Republicans are especially concerned that the left political leanings of many Silicon Valley executives translate to a bias against conservative views, a point that Zuckerberg conceded was valid. That is why some Republicans are not ready to push Facebook and others to take more control of their online content.

Just how Facebook’s new artificial intelligence algorithms decide what hate speech is, and what news to place in user’s News Feeds, is a topic of ongoing discussion, but only one of many raised by Washington’s new interest in drilling down into the edge business model.

The Facebook CEO told Congress that examples of conservative speech being censored were mistakes that had been corrected. He said mistakes involving liberal speech were also made, but that there was no directive from corporate to weed out any speech based on its politics, only on whether it was hateful or threatening. There, too, Facebook could do a better job, Zuckerberg said.

But “we’ll do better” solutions to problems involving billions of interactions among billions of people are unlikely to stem the tide.

Regulation and legislation are now clearly on the table for the Big Four edge providers — Facebook, Google, Twitter and Amazon — as Americans come to the realization of just how much of their data is being harvested and shared online. There was talk last week about hauling Twitter and Google before Congress as well.

ISPs have been arguing that any legislation or regulation of the ’net needs to include the edge, which makes more money off of, and collects far more data, from users. That argument has clearly found an audience.

If the current climate in Washington is any gauge, the death of privacy is a hot-button issue, and fueling the outrage in this partisan city are details that the Facebook/Cambridge Analytica data-mining issue involved selling the information to the Trump presidential campaign.

But it goes beyond privacy to ad dollars, the ones Facebook and others are attracting with all those billions of eyeballs, and the data being mined and monetized by relatively unregulated edge providers while their broadcast and cable competitors for those ads dollars remain regulated.

The buzz inside and outside D.C. last week over Zuckerberg’s appearance certainly made it seem like a flashpoint in the policy battle between ISPs and edge providers, though the focus was on Web users and their data.

Issue in the Spotlight

News networks blocked out coverage, on-air and online, for Zuckerberg’s testimony. The Open Markets Institute even launched a website to live-stream the hearings, and an #AskZuck digital ad campaign to get the online public to suggest questions that they wanted answered, with representatives of Free Press and the ACLU on hand to provide input as well.

“Facebook is a corporate monopoly whose business model is surveillance and user manipulation,” Open Markets Institute executive director Barry Lynn said. “It is a threat to our democracy.”

The group also launched a petition to express the sentiment that the edge not be let off the hook after the hearing lights were turned off “and Facebook’s lobbyists flood in.” The institute’s advisory board includes Tim Wu, who famously coined the term network neutrality.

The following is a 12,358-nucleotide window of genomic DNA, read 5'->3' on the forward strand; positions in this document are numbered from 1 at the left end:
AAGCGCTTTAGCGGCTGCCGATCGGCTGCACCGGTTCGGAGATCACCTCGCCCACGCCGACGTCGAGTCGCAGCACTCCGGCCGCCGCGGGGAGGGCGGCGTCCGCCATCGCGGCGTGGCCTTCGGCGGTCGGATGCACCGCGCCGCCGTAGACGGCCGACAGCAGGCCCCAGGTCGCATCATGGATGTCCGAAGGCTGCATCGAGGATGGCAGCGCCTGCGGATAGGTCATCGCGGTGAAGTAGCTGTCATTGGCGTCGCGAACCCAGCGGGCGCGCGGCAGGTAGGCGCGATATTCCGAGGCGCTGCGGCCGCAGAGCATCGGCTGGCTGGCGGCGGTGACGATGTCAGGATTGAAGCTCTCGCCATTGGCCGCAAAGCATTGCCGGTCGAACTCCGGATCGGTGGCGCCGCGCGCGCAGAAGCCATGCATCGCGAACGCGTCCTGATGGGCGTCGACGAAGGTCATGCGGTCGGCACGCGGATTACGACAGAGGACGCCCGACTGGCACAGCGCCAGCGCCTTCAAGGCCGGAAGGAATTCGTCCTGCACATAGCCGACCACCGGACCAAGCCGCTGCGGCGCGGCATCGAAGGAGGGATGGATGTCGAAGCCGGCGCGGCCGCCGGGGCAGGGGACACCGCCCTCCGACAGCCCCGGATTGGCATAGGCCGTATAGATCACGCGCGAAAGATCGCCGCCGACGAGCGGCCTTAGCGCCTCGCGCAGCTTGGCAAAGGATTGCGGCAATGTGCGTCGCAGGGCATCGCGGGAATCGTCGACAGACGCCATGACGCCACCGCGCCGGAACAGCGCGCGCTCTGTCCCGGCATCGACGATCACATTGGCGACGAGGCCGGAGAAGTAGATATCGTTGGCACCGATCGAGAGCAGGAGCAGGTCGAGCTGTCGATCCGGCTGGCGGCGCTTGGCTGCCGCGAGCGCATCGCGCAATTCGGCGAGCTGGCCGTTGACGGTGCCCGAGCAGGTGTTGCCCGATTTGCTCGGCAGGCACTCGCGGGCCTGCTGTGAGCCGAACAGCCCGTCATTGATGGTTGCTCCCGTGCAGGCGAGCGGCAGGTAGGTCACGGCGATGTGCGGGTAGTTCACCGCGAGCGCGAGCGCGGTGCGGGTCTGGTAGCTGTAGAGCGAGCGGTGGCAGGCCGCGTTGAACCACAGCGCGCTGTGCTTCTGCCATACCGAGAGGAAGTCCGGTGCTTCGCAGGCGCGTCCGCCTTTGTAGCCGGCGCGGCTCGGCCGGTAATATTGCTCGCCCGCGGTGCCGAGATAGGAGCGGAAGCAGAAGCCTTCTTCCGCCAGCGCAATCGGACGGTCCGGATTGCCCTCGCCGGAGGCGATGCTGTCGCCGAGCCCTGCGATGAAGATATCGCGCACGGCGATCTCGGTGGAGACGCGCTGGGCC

That “don’t trust but verify” sentiment was echoed by several legislators during the Zuckerberg hearings as well, though Rep. Billy Long (R-Mo.) warned Congress did only two things well, nothing and overreacting, warning Zuckerberg to expect the latter.

Facebook supporters weren’t waiting until after the hearing to stick up for the social-media site. The Information Technology & Innovation Foundation was trying to head off a stampede toward regulating the edge before Zuckerberg even took the stand. The group, whose board members include representatives of Apple, Twitter, Amazon and Google, said Congress should resist the urge to legislate “how tech companies design their services.”

Instead, it said, “Members of Congress and regulators should hold Facebook accountable for its public commitments and past promises, and ensure that the company [Facebook] continues its transformation into a more responsible corporate citizen.”

Congress has now made privacy an issue, and is unlikely to look away soon.

“Facebook failed us,” Sen. Bill Nelson (D-Fla.), ranking member of the Senate Commerce Committee, said bluntly. That’s something Zuckerberg has all but acknowledged, chalking it up to a young, idealistic company whose growth and reach raced ahead of its ability to address data protection. But to Nelson that sounded more like nails on the chalkboard than chalk.

“Not only did they fail to safeguard the personal information of millions of users, they concealed it from us — and this is not the first time the company mishandled user information,” Nelson said. “Only now are they coming clean and informing those who have had their information compromised and telling us they are going to make things right.”

“The startling consumer abuses by Facebook and other tech giants necessitate swift legislative action rather than overdue apologies and hand-wringing,” Sen. Richard Blumenthal (D-Conn.) said of the need for legislation to give users opt-in control.

Still, not everyone was on the “regulate the edge” bandwagon, particularly in the House, where several members in addition to Long warned of overreacting.

Rep. Greg Walden (R-Ore.), chairman of the House Energy & Commerce Committee, who presided over one of the Zuckerberg hearings last week, told an audience at the NAB Show in Las Vegas earlier last week that the CEO was an incredible innovator. He said he was more in favor of cleaning out the regulatory underbrush so that all flowers could bloom in that landscape of permissionless innovation and light-touch regulation.

Hill Democrats, at least, have fought hard against that approach and refused to take ISPs at their pledges to protect internet privacy and openness, pledges that can be enforced by the Federal Trade Commission. Many of them seemed similarly unwilling to take edge providers at their word, particularly given that litany of past transgressions and apologies.

Putting an extra urgency on U.S. policymakers to figure out how to treat online data collection and privacy is the European Union’s upcoming General Data Protection Regulation, which take effect in May.

“These will likely become the global standard unless the U.S. acts quickly,” Layton said.

John Eggerton

Contributing editor John Eggerton has been an editor and/or writer on media regulation, legislation and policy for over four decades, including covering the FCC, FTC, Congress, the major media trade associations, and the federal courts. In addition to Multichannel News and Broadcasting + Cable, his work has appeared in Radio World, TV Technology, TV Fax, This Week in Consumer Electronics, Variety and the Encyclopedia Britannica.